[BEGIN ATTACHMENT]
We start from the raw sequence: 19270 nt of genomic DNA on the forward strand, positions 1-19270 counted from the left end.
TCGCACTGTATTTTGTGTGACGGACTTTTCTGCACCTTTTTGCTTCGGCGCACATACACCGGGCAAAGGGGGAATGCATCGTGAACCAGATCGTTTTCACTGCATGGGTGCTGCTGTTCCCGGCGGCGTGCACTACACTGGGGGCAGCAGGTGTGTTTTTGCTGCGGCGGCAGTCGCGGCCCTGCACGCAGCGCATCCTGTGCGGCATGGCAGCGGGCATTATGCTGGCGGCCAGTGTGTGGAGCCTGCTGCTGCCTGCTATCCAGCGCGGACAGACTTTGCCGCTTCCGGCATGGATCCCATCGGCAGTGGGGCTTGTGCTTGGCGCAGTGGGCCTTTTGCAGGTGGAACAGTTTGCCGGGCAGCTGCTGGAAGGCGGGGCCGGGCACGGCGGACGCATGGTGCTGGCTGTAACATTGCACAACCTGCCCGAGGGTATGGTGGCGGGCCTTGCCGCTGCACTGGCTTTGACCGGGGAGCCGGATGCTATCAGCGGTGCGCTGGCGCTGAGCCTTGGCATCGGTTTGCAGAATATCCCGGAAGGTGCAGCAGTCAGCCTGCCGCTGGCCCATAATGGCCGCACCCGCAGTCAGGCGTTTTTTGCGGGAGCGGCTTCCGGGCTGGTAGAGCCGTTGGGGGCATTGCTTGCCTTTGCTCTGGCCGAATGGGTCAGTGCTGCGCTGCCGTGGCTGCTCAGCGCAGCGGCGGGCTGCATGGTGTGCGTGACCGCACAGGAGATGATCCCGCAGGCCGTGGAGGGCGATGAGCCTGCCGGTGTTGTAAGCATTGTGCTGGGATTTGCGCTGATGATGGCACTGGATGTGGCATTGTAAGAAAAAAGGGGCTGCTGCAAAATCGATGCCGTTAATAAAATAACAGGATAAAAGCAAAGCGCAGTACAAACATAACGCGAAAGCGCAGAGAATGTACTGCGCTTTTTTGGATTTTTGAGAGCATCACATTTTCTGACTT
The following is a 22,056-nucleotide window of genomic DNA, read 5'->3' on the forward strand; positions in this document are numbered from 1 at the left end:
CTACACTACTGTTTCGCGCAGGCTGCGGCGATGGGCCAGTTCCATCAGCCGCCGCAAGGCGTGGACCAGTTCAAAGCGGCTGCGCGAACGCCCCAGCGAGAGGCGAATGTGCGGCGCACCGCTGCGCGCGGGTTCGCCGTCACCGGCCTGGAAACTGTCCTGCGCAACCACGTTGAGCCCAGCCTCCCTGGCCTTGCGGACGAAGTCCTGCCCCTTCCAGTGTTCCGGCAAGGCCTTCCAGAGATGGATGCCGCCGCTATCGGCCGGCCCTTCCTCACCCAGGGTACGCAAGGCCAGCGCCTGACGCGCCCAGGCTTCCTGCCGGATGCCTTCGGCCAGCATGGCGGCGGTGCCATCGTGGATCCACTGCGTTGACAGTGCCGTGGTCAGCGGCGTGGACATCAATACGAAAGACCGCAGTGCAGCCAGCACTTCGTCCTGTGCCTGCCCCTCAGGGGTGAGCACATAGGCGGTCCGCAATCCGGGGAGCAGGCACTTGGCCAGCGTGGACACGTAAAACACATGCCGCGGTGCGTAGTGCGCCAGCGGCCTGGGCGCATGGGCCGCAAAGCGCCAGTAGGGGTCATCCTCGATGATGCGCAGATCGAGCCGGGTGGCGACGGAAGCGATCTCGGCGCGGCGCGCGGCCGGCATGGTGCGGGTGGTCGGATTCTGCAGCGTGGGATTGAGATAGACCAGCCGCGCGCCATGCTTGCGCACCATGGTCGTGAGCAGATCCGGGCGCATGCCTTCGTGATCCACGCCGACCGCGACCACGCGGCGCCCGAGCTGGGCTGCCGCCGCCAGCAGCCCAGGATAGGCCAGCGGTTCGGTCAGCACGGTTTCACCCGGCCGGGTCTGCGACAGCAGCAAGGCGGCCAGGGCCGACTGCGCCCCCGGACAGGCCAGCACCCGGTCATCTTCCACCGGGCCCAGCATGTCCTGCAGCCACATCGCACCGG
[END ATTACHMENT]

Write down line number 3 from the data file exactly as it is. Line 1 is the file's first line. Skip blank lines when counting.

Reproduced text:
The following is a 22,056-nucleotide window of genomic DNA, read 5'->3' on the forward strand; positions in this document are numbered from 1 at the left end: